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U.S. Rep. Jill Tokuda talks climate at first Kaua‘i town hall

LIHU‘E — A crowd of about 50 people, and one roving pigeon, gathered at the Wilcox Elementary School Cafeteria on Saturday morning for new U.S. Representative Jill Tokuda’s first Kaua‘i town hall.

Tokuda was sworn into the U.S. House of Representatives on Jan. 7, 2023, after convincing victories in the primary and general elections last year.

She now sits on the Agriculture Committee and the Armed Services Committees, along with the House Committee on Oversight and Accountability and the Select Subcommittee on the Coronavirus Pandemic.

Since her election, the representative has made it a priority to return home frequently, making the 15-hour flight from Washington to Hawai‘i several times a month. Though born and raised in Kaneohe, she has roots in Kaua‘i, with her family immigrating from Japan to Puhi Camp generations back.

“This is my first Kaua‘i town hall, but it is by no means my last,” she told the assembled crowd, adding that she hoped these conversations could lead to meaningful legislation.

On Earth Day, the climate was top of mind for many in attendance, including resident Jimmy Trujillo, who asked about tapping into federal funds to address climate change on Kaua‘i.

“We are on the front lines of climate change,” said Tokuda in an interview with The Garden Island after the town hall. “From one end of my district to the next, I see climate chaos. I see drought, I see landslides, I see the devastation from invasive species.”

She said those situations put Hawai‘i in a position to become “a model” for how the rest of the nation can deal with the climate crisis.

Tokuda expressed support for a “Green New Deal” — a proposed massive investment in climate infrastructure — and called for the nation to declare a climate emergency, like the one called in Hawai‘i in 2021.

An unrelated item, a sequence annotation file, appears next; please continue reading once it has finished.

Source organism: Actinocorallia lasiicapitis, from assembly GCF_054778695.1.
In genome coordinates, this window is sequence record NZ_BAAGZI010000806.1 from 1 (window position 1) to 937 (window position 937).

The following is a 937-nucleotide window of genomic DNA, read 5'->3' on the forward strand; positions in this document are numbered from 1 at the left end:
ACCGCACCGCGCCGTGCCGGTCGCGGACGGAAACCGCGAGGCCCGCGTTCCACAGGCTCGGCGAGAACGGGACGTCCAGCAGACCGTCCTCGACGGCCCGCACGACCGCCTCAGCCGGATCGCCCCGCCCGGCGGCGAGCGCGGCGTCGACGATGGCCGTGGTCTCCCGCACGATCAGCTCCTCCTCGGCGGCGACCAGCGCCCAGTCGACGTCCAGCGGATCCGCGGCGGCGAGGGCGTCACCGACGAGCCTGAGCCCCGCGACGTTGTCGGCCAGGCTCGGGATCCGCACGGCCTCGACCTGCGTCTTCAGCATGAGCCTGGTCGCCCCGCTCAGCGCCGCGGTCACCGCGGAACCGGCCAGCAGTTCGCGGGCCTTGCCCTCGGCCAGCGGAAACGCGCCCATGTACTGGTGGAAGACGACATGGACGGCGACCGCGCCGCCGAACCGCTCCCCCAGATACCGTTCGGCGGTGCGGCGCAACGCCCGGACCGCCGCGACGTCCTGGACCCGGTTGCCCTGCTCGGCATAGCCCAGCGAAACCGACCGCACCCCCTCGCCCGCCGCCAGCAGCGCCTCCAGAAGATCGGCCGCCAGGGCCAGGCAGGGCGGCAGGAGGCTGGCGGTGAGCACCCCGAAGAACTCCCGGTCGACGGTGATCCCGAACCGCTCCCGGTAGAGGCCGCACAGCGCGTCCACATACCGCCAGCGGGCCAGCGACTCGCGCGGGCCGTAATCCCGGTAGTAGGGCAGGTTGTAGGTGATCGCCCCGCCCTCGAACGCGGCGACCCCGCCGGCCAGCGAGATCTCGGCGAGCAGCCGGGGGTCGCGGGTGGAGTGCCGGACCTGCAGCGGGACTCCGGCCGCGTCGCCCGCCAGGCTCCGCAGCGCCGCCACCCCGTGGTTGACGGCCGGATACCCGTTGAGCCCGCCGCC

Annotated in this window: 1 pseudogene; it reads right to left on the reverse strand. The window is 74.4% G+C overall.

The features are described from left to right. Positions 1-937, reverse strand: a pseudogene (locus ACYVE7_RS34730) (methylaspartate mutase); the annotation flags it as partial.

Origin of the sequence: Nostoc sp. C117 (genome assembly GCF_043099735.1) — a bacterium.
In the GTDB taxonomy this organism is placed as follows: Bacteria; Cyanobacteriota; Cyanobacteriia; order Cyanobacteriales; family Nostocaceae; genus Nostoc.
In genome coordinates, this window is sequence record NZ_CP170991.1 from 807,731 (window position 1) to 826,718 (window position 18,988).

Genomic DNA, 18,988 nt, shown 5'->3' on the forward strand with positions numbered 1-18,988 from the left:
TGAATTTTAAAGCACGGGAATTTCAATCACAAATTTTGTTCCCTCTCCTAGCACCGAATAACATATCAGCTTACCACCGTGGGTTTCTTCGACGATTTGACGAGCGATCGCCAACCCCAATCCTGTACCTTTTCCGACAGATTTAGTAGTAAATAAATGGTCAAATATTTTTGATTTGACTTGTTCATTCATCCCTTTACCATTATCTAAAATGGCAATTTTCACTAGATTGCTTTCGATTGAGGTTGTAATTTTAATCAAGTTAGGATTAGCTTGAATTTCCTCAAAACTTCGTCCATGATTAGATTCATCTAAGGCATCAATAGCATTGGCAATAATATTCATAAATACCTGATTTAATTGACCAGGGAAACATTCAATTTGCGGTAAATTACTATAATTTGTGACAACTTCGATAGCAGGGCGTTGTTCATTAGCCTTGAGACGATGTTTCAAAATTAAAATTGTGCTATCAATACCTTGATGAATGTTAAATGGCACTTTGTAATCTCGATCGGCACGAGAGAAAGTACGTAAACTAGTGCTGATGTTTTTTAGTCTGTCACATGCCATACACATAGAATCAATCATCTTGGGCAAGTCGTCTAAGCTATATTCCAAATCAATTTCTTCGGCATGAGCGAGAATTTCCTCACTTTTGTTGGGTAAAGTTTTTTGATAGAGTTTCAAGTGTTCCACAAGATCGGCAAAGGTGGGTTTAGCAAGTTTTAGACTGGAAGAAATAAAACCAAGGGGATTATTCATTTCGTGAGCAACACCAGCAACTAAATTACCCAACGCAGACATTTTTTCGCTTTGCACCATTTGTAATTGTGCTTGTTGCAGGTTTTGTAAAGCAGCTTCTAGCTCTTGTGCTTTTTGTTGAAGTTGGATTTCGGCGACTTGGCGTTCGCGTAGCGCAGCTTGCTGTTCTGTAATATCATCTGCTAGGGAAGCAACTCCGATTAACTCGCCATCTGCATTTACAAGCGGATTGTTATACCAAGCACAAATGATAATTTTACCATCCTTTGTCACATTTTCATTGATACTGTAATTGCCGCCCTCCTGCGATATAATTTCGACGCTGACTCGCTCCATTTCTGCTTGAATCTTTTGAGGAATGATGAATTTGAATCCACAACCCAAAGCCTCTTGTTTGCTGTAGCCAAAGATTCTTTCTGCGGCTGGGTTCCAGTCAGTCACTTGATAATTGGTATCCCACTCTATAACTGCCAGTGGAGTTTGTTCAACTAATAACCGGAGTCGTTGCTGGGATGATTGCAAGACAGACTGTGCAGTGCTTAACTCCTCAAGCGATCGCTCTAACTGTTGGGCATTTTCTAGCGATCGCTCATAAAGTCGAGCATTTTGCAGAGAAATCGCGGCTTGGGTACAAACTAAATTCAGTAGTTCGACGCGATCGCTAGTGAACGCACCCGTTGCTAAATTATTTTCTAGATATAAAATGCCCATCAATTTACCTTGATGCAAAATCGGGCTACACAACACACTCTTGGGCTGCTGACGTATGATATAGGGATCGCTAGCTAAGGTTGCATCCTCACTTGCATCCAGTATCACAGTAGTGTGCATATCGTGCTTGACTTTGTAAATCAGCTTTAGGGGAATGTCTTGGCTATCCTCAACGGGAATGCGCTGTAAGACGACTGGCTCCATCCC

With a divided Congress, these types of progressive measures will prove difficult to enact. After serving in a supermajority in the Hawai‘i state Legislature for 12 years, Tokuda now finds herself part of a Democratic minority in the U.S. House.

“It’s always better to be in the majority,” Tokuda acknowledged. “But being in a minority forces you to think differently, to prioritize and focus on wins you can achieve for your community collectively. It’s testing different muscles I’ve never had to use before, but I think it’s going to make me stronger.”

A member of the Armed Services Committee, Tokuda also attended a veterans event earlier in the morning, where she listened to former service members discuss difficulties accessing benefits.

“It was very telling to hear from veterans at both events, how they sacrificed for us but we have not lived up to our commitment to them. I had a hearing last week with various branches of service, where they said recruiting was a big problem,” said Tokuda.“How can we even talk about recruiting with confidence or fidelity, if we are not taking care of our veterans who already served?”

She also commented on the recent incident in which a 21-year-old US Air National Guardsman leaked classified documents on the video game streaming service Discord, saying the country “should never have never gotten to the point” where the 21-year-old could access that sort of information.


Guthrie Scrimgeour, reporter, can be reached at 808-647-0329
Source: The Garden Island

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